Access Type

Open Access Dissertation

Date of Award

January 2012

Degree Type


Degree Name




First Advisor

Matthew J. Allen


Lewis acid catalyzed carbon-carbon bond-forming reactions are of great interest in organic synthesis. However, many conventional Lewis acids, and almost all enantioselective Lewis acid catalysts, must be used under strictly anhydrous conditions to avoid hydrolysis and the difficulties associated with recovery and reuse of the catalysts. Due to these drawbacks of conventional Lewis acids, there is a growing desire to perform many organic transformations using more environmentally friendly aqueous-stable catalysts. The advantages of using aqueous-stable catalysts include the ability to use unprotected functional groups, ease of product separation and catalyst recovery, and avoidance of costly solvent drying procedures. Lanthanide trifluoronmethanesulfonates (triflates), Ln(OTf)3, address this goal because they are water-tolerant Lewis acid precatalysts that can catalyze a wide range of important carbon-carbon and carbon-heteroatom bond-forming reactions such as the aldol, nitro-aldol, Mannich, Diels-Alder, Michael, Mukaiyama aldol, and Friedal-Crafts reactions due to their hard, electrophilic, and hydrolysis-stable character.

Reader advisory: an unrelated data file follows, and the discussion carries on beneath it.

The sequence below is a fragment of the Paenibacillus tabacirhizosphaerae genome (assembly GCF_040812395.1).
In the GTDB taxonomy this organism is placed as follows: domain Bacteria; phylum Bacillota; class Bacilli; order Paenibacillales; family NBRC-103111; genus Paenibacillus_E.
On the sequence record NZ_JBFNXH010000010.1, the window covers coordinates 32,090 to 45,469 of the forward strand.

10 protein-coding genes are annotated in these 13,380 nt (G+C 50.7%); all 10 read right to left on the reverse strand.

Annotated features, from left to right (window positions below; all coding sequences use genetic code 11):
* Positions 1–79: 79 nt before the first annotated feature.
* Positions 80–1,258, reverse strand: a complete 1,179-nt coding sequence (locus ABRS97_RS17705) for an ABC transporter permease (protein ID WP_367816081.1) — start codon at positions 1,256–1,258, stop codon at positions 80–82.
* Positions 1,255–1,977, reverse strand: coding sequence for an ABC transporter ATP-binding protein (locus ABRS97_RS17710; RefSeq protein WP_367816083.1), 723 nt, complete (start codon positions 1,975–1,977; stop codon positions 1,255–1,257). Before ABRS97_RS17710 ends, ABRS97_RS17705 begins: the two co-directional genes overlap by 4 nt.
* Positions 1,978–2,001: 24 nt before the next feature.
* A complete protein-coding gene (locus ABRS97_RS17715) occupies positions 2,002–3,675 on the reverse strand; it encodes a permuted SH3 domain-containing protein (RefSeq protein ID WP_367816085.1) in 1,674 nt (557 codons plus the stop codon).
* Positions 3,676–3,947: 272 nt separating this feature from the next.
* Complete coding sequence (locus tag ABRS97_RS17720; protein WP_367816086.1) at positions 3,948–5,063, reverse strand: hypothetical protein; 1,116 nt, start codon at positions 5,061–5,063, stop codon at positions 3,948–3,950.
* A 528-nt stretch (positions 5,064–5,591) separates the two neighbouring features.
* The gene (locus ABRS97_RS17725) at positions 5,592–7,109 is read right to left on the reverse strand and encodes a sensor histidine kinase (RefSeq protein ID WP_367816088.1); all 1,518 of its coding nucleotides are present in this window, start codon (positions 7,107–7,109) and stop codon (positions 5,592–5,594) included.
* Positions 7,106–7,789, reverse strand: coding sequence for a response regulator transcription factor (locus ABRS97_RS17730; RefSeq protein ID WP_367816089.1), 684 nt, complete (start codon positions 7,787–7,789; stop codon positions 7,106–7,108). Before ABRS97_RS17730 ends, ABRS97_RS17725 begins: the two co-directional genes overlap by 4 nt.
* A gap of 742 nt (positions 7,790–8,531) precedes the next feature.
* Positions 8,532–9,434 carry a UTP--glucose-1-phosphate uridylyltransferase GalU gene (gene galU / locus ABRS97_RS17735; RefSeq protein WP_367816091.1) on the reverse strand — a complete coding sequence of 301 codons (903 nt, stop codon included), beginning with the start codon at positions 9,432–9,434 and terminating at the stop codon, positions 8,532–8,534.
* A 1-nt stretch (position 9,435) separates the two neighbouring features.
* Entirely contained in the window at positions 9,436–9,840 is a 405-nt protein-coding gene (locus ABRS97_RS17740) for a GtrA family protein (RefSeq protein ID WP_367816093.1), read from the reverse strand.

Despite their favorable properties, the use of lanthanide triflates in asymmetric carbon-carbon bond formation under aqueous conditions has been limited due to lack of mechanistic understanding of these precatalysts in aqueous solution: the influence of counter ion coordination, the effect of solvent coordination, and the identification of intermediates in the catalytic cycle. Further, identification of the rate-determining step and product-dissociation rate of aqueous lanthanide triflate-based catalysis is of fundamental importance for developing more efficient catalysts.

I adapted luminescence-decay measurements to enable the study of the mechanism of lanthanide-based precatalysts in aqueous systems. Because the number of water molecules coordinated to the lanthanide ion is critical to more thoroughly understanding the nature and the reactivity of lanthanide-based precatalysts, I used luminescence-decay studies to measure the dynamics of water molecules coordinated to lanthanide-ions throughout the catalytic cycle of a selected Mukaiyama aldol reaction. Using these luminescence-decay measurements, I determined equilibrium constants as well as structural and mechanistic information regarding lanthanide-based chiral catalytic systems in aqueous medium. Furthermore, I used this analytical tool to study the influence of the coordination environment of europium-based precatalysts including europium nitrates, chlorides, and acetates on reaction rate and yield. I also empirically derived equations that enable fast and accurate determination of the water-coordination number of lanthanides in binary solvent systems. In summary, I adapted luminescence-decay measurements to probe the coordination environment of europium-based precatalysts in aqueous media and the details of my efforts are described in this thesis.

The other analytical tool described in this thesis involves the use of 17O NMR spectroscopy with variable temperature for the determination of important exchange rates in lanthanide-catalyzed reactions. The results described in this thesis demonstrate the utility of these two powerful analytical tools to study aqueous, lanthanide-catalyzed bond-forming reactions.

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